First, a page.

Ahead of his talk ‘Aleppo: from World City to Ghost City’, we caught up with Philip to find out more and to learn about his passion for history…


Q: How and when did you first realise you had a passion for history?

A: Travelling with my parents to the Chateaux of the Loire in the 1960s and loving the dramas of French history.

Q: Why do you love your period of history?

A: I particularly love the 18th and 19th centuries, as the participants – especially in France – wrote so well. The memoirs of Madame de Boigne and Madame de La Tour du Pin are masterpieces, as are those of François-René de Chateaubriand.

Q: Which other historical areas fascinate you and why?

A: I love the history of the Ottoman empire, in part because it is so international. I also love the history of cities, and the ways in which it can challenge conventional national and religious narratives.

Q: Which history book(s) are you reading at the moment?

A: Anything I can find on Louis XIV, on whom I am writing a biography. I’m also reading a biography of Louis’ war minister, the Marquis de Louvois (1641–91), by Andre Corvisier.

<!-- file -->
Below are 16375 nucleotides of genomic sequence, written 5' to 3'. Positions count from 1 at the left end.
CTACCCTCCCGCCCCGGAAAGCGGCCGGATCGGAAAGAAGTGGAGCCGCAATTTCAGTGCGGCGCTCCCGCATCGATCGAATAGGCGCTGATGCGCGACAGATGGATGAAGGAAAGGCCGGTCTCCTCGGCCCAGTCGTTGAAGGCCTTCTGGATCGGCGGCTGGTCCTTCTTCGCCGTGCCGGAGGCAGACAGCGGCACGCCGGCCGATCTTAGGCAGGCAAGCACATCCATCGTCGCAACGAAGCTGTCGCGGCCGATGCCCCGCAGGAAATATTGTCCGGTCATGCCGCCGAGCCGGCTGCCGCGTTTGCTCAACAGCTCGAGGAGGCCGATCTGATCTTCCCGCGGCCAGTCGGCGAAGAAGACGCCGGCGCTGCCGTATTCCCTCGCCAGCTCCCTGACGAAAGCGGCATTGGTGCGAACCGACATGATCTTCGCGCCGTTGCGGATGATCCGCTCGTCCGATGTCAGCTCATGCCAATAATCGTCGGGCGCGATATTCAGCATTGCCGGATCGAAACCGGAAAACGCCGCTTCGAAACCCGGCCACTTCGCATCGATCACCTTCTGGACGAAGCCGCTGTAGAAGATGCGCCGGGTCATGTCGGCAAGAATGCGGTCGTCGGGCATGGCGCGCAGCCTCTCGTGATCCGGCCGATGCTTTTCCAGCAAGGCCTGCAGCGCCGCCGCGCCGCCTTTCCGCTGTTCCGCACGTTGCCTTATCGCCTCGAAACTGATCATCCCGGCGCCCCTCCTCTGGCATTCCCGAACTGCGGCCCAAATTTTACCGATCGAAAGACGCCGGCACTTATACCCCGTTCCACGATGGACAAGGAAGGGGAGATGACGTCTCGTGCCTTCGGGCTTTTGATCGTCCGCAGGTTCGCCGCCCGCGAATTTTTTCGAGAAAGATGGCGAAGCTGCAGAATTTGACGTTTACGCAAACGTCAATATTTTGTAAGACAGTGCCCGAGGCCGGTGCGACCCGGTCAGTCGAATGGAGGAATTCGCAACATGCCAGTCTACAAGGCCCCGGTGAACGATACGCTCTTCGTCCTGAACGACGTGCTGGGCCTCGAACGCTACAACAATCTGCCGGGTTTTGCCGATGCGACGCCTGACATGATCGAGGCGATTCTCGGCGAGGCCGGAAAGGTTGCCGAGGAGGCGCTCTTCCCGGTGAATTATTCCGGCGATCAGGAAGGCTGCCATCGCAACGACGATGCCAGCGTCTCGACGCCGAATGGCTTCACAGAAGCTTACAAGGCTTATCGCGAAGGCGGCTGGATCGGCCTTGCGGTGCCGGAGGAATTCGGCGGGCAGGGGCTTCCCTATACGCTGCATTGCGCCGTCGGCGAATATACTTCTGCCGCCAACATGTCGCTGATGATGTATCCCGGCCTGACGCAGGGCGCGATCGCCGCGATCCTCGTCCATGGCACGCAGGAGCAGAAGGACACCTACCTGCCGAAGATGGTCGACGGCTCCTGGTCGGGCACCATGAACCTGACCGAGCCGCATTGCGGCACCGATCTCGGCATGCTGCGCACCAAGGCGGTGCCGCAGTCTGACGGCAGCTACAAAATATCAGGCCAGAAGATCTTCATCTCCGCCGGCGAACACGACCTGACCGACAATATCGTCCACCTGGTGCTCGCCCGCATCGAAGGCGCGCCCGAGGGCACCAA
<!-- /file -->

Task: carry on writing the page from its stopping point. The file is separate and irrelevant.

Q: Are there any developments in your field that are really exciting you at the moment?

A: The growth of court history, which shows the many links between dynasties and court culture in London, Paris, the Hague and the rest of Europe. I helped found the Society for Court Studies.

Q: What are you most looking forward to about the York History Weekend?

A: Meeting other historians and members of the public, and seeing the city of York.

Q: What can we expect from your talk at York?

A: I want it to show that the great Arabic city of Aleppo was also part of Ottoman French, British and global history, and to encourage listeners to contribute to charities which help Syrians.

Philip Mansel is a historian and author who specialises in the Middle East and France. His latest book is Aleppo: The Rise and Fall of Syria’s Great Merchant City (2016).


You can find out more about our York History Weekend, and Philip’s talk, ‘Aleppo: from World City to Ghost City’, here.